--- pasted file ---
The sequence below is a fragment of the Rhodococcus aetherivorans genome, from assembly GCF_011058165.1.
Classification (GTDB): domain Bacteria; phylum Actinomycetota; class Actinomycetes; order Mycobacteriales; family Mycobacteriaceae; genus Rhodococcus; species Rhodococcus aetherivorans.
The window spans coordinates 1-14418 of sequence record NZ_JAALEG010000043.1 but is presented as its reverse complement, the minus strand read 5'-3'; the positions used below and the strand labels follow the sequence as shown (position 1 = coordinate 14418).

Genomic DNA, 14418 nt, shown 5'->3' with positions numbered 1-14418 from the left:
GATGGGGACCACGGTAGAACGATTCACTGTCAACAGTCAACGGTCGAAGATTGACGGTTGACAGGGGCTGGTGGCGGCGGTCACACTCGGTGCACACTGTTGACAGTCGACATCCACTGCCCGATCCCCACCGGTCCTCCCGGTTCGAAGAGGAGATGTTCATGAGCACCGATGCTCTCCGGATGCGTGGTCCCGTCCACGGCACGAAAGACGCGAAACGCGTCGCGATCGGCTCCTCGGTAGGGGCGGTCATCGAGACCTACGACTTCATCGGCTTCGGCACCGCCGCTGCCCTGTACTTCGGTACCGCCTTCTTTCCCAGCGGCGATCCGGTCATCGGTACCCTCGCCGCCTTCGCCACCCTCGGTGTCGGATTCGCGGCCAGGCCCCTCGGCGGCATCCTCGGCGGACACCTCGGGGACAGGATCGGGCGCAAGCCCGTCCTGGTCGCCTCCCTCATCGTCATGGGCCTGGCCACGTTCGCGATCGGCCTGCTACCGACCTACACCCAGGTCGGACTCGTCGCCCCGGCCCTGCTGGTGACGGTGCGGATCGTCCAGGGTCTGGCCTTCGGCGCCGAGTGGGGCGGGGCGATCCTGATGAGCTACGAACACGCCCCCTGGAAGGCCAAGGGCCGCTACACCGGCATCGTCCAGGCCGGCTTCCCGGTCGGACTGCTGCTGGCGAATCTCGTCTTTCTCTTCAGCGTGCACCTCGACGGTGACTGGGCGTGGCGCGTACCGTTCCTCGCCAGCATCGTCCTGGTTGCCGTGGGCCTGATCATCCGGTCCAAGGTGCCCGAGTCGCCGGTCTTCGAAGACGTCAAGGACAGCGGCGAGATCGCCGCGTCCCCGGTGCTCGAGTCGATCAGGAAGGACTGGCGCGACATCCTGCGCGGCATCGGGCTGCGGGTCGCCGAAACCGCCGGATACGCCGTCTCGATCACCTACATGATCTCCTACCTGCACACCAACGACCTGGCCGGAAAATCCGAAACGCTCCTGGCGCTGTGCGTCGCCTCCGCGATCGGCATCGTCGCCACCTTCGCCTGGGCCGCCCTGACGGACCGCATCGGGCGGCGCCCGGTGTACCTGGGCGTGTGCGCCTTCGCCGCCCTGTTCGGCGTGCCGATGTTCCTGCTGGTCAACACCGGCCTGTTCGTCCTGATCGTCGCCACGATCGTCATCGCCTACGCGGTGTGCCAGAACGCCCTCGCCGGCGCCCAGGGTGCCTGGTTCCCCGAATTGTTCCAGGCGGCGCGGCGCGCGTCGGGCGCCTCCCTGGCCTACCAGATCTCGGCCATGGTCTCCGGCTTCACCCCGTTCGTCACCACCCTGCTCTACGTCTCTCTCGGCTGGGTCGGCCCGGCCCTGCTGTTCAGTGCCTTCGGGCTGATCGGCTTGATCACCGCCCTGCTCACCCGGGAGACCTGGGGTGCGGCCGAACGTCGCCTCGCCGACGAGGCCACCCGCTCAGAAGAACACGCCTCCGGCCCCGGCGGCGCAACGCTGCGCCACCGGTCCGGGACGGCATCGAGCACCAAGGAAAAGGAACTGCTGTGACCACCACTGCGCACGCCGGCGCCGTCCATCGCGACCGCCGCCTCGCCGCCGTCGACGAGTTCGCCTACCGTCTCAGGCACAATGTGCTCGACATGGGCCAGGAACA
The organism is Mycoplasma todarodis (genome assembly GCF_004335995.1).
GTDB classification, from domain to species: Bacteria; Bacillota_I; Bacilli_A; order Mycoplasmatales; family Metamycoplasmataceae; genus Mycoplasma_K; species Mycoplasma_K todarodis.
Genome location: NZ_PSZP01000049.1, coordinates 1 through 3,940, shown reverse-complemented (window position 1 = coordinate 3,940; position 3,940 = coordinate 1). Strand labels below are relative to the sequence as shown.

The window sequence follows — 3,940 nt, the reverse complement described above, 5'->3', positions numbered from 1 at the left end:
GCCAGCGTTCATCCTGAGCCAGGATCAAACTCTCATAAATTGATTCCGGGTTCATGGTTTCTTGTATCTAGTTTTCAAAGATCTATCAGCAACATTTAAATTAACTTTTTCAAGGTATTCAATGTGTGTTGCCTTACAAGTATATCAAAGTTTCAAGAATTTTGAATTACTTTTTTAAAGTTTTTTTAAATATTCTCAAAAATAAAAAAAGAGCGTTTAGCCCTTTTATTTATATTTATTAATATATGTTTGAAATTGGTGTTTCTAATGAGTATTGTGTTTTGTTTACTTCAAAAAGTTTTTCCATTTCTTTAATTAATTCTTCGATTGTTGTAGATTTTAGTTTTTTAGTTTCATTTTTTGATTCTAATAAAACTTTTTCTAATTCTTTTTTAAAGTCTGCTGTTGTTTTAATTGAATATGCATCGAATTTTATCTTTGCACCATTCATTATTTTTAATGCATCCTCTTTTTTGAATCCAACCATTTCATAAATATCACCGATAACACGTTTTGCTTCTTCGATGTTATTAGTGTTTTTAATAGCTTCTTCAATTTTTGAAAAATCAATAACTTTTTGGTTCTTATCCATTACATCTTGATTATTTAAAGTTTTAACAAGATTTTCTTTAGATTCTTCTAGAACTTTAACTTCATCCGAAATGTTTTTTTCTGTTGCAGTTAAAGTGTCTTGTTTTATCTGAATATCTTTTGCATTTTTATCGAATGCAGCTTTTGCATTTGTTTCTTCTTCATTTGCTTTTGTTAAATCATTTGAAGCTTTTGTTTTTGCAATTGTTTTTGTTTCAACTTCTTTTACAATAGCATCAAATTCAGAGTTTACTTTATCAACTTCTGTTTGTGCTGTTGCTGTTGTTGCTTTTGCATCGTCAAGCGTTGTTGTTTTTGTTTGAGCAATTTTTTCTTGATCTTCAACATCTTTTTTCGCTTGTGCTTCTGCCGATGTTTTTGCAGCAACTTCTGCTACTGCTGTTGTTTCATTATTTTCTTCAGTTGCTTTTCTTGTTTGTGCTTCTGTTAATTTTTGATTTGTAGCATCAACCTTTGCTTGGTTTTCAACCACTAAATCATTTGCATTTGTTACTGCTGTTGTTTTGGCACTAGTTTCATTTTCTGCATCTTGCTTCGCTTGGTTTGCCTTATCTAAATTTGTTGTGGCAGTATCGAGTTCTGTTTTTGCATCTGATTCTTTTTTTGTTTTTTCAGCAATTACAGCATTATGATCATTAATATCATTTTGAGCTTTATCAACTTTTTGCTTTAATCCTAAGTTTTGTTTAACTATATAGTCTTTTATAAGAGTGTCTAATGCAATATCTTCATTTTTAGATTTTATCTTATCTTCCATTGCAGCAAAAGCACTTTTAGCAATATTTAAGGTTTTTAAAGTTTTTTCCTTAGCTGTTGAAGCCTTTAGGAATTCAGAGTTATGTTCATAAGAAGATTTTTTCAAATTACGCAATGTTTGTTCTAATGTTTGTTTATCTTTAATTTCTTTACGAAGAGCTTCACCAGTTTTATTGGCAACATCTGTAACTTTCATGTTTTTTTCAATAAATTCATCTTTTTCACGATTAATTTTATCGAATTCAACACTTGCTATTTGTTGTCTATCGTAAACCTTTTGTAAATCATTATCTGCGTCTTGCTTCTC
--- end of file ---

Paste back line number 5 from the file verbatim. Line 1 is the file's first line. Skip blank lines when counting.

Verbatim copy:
GATGGGGACCACGGTAGAACGATTCACTGTCAACAGTCAACGGTCGAAGATTGACGGTTGACAGGGGCTGGTGGCGGCGGTCACACTCGGTGCACACTGTTGACAGTCGACATCCACTGCCCGATCCCCACCGGTCCTCCCGGTTCGAAGAGGAGATGTTCATGAGCACCGATGCTCTCCGGATGCGTGGTCCCGTCCACGGCACGAAAGACGCGAAACGCGTCGCGATCGGCTCCTCGGTAGGGGCGGTCATCGAGACCTACGACTTCATCGGCTTCGGCACCGCCGCTGCCCTGTACTTCGGTACCGCCTTCTTTCCCAGCGGCGATCCGGTCATCGGTACCCTCGCCGCCTTCGCCACCCTCGGTGTCGGATTCGCGGCCAGGCCCCTCGGCGGCATCCTCGGCGGACACCTCGGGGACAGGATCGGGCGCAAGCCCGTCCTGGTCGCCTCCCTCATCGTCATGGGCCTGGCCACGTTCGCGATCGGCCTGCTACCGACCTACACCCAGGTCGGACTCGTCGCCCCGGCCCTGCTGGTGACGGTGCGGATCGTCCAGGGTCTGGCCTTCGGCGCCGAGTGGGGCGGGGCGATCCTGATGAGCTACGAACACGCCCCCTGGAAGGCCAAGGGCCGCTACACCGGCATCGTCCAGGCCGGCTTCCCGGTCGGACTGCTGCTGGCGAATCTCGTCTTTCTCTTCAGCGTGCACCTCGACGGTGACTGGGCGTGGCGCGTACCGTTCCTCGCCAGCATCGTCCTGGTTGCCGTGGGCCTGATCATCCGGTCCAAGGTGCCCGAGTCGCCGGTCTTCGAAGACGTCAAGGACAGCGGCGAGATCGCCGCGTCCCCGGTGCTCGAGTCGATCAGGAAGGACTGGCGCGACATCCTGCGCGGCATCGGGCTGCGGGTCGCCGAAACCGCCGGATACGCCGTCTCGATCACCTACATGATCTCCTACCTGCACACCAACGACCTGGCCGGAAAATCCGAAACGCTCCTGGCGCTGTGCGTCGCCTCCGCGATCGGCATCGTCGCCACCTTCGCCTGGGCCGCCCTGACGGACCGCATCGGGCGGCGCCCGGTGTACCTGGGCGTGTGCGCCTTCGCCGCCCTGTTCGGCGTGCCGATGTTCCTGCTGGTCAACACCGGCCTGTTCGTCCTGATCGTCGCCACGATCGTCATCGCCTACGCGGTGTGCCAGAACGCCCTCGCCGGCGCCCAGGGTGCCTGGTTCCCCGAATTGTTCCAGGCGGCGCGGCGCGCGTCGGGCGCCTCCCTGGCCTACCAGATCTCGGCCATGGTCTCCGGCTTCACCCCGTTCGTCACCACCCTGCTCTACGTCTCTCTCGGCTGGGTCGGCCCGGCCCTGCTGTTCAGTGCCTTCGGGCTGATCGGCTTGATCACCGCCCTGCTCACCCGGGAGACCTGGGGTGCGGCCGAACGTCGCCTCGCCGACGAGGCCACCCGCTCAGAAGAACACGCCTCCGGCCCCGGCGGCGCAACGCTGCGCCACCGGTCCGGGACGGCATCGAGCACCAAGGAAAAGGAACTGCTGTGACCACCACTGCGCACGCCGGCGCCGTCCATCGCGACCGCCGCCTCGCCGCCGTCGACGAGTTCGCCTACCGTCTCAGGCACAATGTGCTCGACATGGGCCAGGAACA